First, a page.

Sure, the Web is a key resource for educators, but what’s the best way to share the good stuff you’ve collected with students and teachers and keep it all organized? EduClipper may be an answer.
A $25 computer that fits in the palm of your hand, the Raspberry Pi has the potential to challenge the digital divide and make coding in schools as commonplace as textbooks. Computing could truly become about what kids can make rather than what schools can buy. Teacher Chad Sansing explains it all, with resources for digging in and getting started.
No, the title does not include a typographical error. I really DO mean “the power and the gory“. Gory as in “horrific”. So…yeah. This post is about the decided ambivalence of a basic decision about Unix architecture that has dogged me (and, it must be assumed), many others, my entire life. But first let’s define […]
Anyone who has ever worked at the sprawling empire known as the University of California knows that getting anything done across the diversity of 10 “separate and not so equal” campuses can be…uh…difficult. That is why when I heard the news today that the University Faculty Senate had mandated that all “future research articles authored […]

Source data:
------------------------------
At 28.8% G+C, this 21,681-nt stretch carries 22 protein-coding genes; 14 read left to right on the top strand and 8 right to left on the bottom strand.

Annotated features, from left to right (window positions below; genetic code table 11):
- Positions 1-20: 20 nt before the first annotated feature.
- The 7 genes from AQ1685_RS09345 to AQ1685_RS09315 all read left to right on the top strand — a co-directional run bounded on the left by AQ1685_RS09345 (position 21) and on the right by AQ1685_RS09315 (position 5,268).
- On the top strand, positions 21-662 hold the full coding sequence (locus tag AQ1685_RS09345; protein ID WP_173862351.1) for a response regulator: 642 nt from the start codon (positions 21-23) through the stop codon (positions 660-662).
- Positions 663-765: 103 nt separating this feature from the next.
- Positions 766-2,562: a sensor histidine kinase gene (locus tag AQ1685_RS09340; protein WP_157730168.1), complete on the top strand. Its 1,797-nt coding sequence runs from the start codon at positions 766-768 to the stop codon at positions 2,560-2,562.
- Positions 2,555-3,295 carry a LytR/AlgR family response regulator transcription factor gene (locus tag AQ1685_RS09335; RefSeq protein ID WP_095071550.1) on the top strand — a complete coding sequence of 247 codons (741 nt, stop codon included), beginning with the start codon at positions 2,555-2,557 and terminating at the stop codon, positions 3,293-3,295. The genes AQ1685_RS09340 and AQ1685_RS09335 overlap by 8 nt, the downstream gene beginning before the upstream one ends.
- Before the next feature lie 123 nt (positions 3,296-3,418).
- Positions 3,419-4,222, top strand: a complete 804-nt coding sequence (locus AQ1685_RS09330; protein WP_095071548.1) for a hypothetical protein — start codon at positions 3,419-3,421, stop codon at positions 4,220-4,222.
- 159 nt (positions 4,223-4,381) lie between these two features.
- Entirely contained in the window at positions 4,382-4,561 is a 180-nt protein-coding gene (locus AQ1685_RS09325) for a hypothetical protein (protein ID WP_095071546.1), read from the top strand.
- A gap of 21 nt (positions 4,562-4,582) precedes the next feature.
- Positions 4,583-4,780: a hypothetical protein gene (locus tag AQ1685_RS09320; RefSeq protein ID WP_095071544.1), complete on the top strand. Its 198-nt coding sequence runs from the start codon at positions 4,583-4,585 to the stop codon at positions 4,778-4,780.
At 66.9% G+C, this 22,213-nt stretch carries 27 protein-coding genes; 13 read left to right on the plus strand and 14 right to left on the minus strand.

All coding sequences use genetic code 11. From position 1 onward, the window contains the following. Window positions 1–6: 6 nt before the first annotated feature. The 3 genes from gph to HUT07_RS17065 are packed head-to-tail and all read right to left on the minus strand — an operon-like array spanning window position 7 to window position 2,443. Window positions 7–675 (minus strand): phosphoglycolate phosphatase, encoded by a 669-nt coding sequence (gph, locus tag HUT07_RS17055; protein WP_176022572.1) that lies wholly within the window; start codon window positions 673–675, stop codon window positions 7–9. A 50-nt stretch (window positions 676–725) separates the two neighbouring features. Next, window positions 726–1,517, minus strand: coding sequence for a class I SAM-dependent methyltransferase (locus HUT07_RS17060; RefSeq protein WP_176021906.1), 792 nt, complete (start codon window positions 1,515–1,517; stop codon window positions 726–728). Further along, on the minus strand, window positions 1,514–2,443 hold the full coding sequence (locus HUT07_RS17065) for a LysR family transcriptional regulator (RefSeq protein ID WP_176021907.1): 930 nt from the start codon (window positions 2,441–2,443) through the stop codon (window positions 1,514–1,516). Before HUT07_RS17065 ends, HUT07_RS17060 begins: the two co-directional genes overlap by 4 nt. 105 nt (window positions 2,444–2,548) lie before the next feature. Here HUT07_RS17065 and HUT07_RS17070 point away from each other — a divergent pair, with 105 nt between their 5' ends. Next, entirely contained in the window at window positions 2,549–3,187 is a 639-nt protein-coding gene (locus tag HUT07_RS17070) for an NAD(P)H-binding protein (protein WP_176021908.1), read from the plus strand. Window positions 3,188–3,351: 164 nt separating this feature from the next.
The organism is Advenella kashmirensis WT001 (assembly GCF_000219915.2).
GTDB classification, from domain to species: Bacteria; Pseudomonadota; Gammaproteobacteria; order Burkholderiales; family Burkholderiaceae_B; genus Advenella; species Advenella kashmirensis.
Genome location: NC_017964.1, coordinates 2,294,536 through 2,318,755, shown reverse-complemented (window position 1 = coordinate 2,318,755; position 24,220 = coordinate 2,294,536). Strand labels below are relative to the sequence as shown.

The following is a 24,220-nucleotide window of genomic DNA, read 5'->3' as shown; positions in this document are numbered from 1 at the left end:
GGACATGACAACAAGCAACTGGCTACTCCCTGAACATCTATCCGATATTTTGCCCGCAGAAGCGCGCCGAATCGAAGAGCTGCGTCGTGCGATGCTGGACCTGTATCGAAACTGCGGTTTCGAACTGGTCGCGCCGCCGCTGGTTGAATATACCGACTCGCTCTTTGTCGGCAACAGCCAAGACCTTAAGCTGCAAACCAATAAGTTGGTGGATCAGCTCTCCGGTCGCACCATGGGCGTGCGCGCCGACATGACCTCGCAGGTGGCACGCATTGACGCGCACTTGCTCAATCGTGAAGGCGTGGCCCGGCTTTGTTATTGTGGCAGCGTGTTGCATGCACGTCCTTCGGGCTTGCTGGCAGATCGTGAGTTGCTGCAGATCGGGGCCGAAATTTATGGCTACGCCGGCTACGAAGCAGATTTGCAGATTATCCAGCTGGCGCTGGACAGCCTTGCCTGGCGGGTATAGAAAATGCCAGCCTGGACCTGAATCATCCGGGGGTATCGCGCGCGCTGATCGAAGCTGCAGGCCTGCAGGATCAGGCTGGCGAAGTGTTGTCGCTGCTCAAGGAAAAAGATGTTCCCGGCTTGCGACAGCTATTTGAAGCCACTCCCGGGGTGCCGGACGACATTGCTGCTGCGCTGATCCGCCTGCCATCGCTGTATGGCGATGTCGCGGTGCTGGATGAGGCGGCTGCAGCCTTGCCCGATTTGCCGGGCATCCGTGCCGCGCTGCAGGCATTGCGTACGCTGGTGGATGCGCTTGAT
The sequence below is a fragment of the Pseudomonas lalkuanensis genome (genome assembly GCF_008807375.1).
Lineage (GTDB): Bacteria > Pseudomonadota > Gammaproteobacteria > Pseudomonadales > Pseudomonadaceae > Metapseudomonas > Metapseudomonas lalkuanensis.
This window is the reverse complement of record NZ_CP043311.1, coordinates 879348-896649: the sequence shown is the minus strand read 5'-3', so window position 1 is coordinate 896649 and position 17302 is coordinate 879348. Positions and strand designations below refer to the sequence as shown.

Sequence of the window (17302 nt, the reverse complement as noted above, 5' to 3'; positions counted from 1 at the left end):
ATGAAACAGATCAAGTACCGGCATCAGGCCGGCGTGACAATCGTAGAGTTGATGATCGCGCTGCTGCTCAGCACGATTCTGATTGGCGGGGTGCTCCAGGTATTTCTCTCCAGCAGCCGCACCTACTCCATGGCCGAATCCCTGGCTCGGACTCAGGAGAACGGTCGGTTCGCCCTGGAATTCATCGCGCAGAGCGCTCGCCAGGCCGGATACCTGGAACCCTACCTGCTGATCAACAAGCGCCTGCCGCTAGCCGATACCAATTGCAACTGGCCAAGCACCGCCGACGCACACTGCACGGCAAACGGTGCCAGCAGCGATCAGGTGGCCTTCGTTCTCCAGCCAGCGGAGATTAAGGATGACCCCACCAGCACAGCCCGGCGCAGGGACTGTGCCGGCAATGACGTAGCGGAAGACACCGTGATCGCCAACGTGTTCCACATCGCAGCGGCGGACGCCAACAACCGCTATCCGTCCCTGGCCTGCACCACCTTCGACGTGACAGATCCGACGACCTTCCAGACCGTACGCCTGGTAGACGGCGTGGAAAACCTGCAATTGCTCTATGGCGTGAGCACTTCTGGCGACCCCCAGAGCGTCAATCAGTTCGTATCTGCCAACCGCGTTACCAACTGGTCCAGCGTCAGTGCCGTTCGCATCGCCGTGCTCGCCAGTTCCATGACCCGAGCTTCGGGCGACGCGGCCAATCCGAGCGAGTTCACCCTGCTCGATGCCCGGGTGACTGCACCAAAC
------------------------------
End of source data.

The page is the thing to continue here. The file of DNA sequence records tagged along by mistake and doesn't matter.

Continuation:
The Institute of Museum and Library Services (IMLS) announced on May 21 its plans to participate in the first National Day of Civic Hacking on June 1 and 2. Described as a “public-private-people partnership,” the event is being further described as “the largest ever to bring together citizens from around the country to work with local, state, and federal governments—as well as private sector organizations—with the common goal of improving their community through technology.”
As reported by CNet and elsewhere, Adobe is make a dramatic move to “cloud-only” versions of its famous Creative Suite of software applications. Creative Suite includes such programs as Photoshop, InDesign, and Illustrator, among others. Suffice it to say that most creative professionals rely on Adobe software on a daily basis. And it’s quite possible […]